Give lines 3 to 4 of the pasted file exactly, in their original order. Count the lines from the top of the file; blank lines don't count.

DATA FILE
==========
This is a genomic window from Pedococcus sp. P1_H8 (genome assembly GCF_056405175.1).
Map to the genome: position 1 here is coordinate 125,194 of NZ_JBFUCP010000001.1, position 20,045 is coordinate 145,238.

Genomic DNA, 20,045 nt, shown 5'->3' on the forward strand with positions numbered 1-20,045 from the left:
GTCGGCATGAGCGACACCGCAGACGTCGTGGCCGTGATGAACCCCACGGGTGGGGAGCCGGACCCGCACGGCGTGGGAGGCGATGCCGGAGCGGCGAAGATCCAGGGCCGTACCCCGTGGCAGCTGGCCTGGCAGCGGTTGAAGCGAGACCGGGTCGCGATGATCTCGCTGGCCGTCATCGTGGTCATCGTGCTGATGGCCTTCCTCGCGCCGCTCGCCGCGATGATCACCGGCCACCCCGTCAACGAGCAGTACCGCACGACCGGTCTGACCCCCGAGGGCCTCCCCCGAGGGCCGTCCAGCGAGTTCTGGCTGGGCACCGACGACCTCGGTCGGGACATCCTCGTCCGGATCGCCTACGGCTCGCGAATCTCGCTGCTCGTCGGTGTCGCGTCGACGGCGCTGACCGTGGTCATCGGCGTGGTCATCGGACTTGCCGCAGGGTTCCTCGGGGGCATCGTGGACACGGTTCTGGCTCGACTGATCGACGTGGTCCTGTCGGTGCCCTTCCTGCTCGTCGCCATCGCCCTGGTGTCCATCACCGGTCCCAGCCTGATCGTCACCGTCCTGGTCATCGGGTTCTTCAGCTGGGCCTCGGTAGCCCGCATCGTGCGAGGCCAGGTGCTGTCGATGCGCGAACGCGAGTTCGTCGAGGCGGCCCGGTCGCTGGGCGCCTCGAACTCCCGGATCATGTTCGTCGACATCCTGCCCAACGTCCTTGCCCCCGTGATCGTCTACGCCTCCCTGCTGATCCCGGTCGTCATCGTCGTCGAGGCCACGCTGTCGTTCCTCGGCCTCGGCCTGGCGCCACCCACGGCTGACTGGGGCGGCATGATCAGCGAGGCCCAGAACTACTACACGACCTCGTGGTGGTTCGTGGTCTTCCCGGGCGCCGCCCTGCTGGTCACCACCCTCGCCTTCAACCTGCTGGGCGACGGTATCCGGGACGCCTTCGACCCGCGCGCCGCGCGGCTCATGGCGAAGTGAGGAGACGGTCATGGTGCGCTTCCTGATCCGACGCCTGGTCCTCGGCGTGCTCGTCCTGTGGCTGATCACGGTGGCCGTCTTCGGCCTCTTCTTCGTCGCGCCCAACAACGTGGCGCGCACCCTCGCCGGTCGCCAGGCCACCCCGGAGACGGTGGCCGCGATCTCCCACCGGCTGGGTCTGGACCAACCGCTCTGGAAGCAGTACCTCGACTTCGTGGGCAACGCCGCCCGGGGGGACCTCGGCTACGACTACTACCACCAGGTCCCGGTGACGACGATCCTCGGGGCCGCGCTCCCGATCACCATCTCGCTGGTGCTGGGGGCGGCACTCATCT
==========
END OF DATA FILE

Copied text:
Genomic DNA, 20,045 nt, shown 5'->3' on the forward strand with positions numbered 1-20,045 from the left:
GTCGGCATGAGCGACACCGCAGACGTCGTGGCCGTGATGAACCCCACGGGTGGGGAGCCGGACCCGCACGGCGTGGGAGGCGATGCCGGAGCGGCGAAGATCCAGGGCCGTACCCCGTGGCAGCTGGCCTGGCAGCGGTTGAAGCGAGACCGGGTCGCGATGATCTCGCTGGCCGTCATCGTGGTCATCGTGCTGATGGCCTTCCTCGCGCCGCTCGCCGCGATGATCACCGGCCACCCCGTCAACGAGCAGTACCGCACGACCGGTCTGACCCCCGAGGGCCTCCCCCGAGGGCCGTCCAGCGAGTTCTGGCTGGGCACCGACGACCTCGGTCGGGACATCCTCGTCCGGATCGCCTACGGCTCGCGAATCTCGCTGCTCGTCGGTGTCGCGTCGACGGCGCTGACCGTGGTCATCGGCGTGGTCATCGGACTTGCCGCAGGGTTCCTCGGGGGCATCGTGGACACGGTTCTGGCTCGACTGATCGACGTGGTCCTGTCGGTGCCCTTCCTGCTCGTCGCCATCGCCCTGGTGTCCATCACCGGTCCCAGCCTGATCGTCACCGTCCTGGTCATCGGGTTCTTCAGCTGGGCCTCGGTAGCCCGCATCGTGCGAGGCCAGGTGCTGTCGATGCGCGAACGCGAGTTCGTCGAGGCGGCCCGGTCGCTGGGCGCCTCGAACTCCCGGATCATGTTCGTCGACATCCTGCCCAACGTCCTTGCCCCCGTGATCGTCTACGCCTCCCTGCTGATCCCGGTCGTCATCGTCGTCGAGGCCACGCTGTCGTTCCTCGGCCTCGGCCTGGCGCCACCCACGGCTGACTGGGGCGGCATGATCAGCGAGGCCCAGAACTACTACACGACCTCGTGGTGGTTCGTGGTCTTCCCGGGCGCCGCCCTGCTGGTCACCACCCTCGCCTTCAACCTGCTGGGCGACGGTATCCGGGACGCCTTCGACCCGCGCGCCGCGCGGCTCATGGCGAAGTGAGGAGACGGTCATGGTGCGCTTCCTGATCCGACGCCTGGTCCTCGGCGTGCTCGTCCTGTGGCTGATCACGGTGGCCGTCTTCGGCCTCTTCTTCGTCGCGCCCAACAACGTGGCGCGCACCCTCGCCGGTCGCCAGGCCACCCCGGAGACGGTGGCCGCGATCTCCCACCGGCTGGGTCTGGACCAACCGCTCTGGAAGCAGTACCTCGACTTCGTGGGCAACGCCGCCCGGGGGGACCTCGGCTACGACTACTACCACCAGGTCCCGGTGACGACGATCCTCGGGGCCGCGCTCCCGATCACCATCTCGCTGGTGCTGGGGGCGGCACTCATCT